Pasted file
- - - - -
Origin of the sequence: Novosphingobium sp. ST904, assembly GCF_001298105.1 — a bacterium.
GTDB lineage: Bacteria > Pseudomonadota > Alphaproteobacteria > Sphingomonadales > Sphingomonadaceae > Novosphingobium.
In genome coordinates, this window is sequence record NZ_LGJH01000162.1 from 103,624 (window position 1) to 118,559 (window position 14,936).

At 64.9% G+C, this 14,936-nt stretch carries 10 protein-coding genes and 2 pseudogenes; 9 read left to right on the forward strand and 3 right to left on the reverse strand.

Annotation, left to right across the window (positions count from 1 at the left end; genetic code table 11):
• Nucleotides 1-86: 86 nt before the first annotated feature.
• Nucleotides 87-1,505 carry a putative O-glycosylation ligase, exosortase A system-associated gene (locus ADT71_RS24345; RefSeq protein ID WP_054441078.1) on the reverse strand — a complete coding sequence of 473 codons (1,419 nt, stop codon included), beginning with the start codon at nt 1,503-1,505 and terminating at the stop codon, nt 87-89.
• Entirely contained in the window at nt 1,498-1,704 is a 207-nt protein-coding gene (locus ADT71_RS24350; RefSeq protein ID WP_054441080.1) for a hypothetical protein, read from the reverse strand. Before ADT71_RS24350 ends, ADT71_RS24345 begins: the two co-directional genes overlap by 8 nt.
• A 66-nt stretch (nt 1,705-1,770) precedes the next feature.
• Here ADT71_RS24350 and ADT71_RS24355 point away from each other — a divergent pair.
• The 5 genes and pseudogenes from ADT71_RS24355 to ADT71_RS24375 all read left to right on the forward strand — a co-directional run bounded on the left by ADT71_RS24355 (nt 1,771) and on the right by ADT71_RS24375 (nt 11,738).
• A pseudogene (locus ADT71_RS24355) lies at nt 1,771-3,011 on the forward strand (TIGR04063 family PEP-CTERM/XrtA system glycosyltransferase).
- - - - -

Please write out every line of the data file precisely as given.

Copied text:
Origin of the sequence: Novosphingobium sp. ST904, assembly GCF_001298105.1 — a bacterium.
GTDB lineage: Bacteria > Pseudomonadota > Alphaproteobacteria > Sphingomonadales > Sphingomonadaceae > Novosphingobium.
In genome coordinates, this window is sequence record NZ_LGJH01000162.1 from 103,624 (window position 1) to 118,559 (window position 14,936).

At 64.9% G+C, this 14,936-nt stretch carries 10 protein-coding genes and 2 pseudogenes; 9 read left to right on the forward strand and 3 right to left on the reverse strand.

Annotation, left to right across the window (positions count from 1 at the left end; genetic code table 11):
• Nucleotides 1-86: 86 nt before the first annotated feature.
• Nucleotides 87-1,505 carry a putative O-glycosylation ligase, exosortase A system-associated gene (locus ADT71_RS24345; RefSeq protein ID WP_054441078.1) on the reverse strand — a complete coding sequence of 473 codons (1,419 nt, stop codon included), beginning with the start codon at nt 1,503-1,505 and terminating at the stop codon, nt 87-89.
• Entirely contained in the window at nt 1,498-1,704 is a 207-nt protein-coding gene (locus ADT71_RS24350; RefSeq protein ID WP_054441080.1) for a hypothetical protein, read from the reverse strand. Before ADT71_RS24350 ends, ADT71_RS24345 begins: the two co-directional genes overlap by 8 nt.
• A 66-nt stretch (nt 1,705-1,770) precedes the next feature.
• Here ADT71_RS24350 and ADT71_RS24355 point away from each other — a divergent pair.
• The 5 genes and pseudogenes from ADT71_RS24355 to ADT71_RS24375 all read left to right on the forward strand — a co-directional run bounded on the left by ADT71_RS24355 (nt 1,771) and on the right by ADT71_RS24375 (nt 11,738).
• A pseudogene (locus ADT71_RS24355) lies at nt 1,771-3,011 on the forward strand (TIGR04063 family PEP-CTERM/XrtA system glycosyltransferase).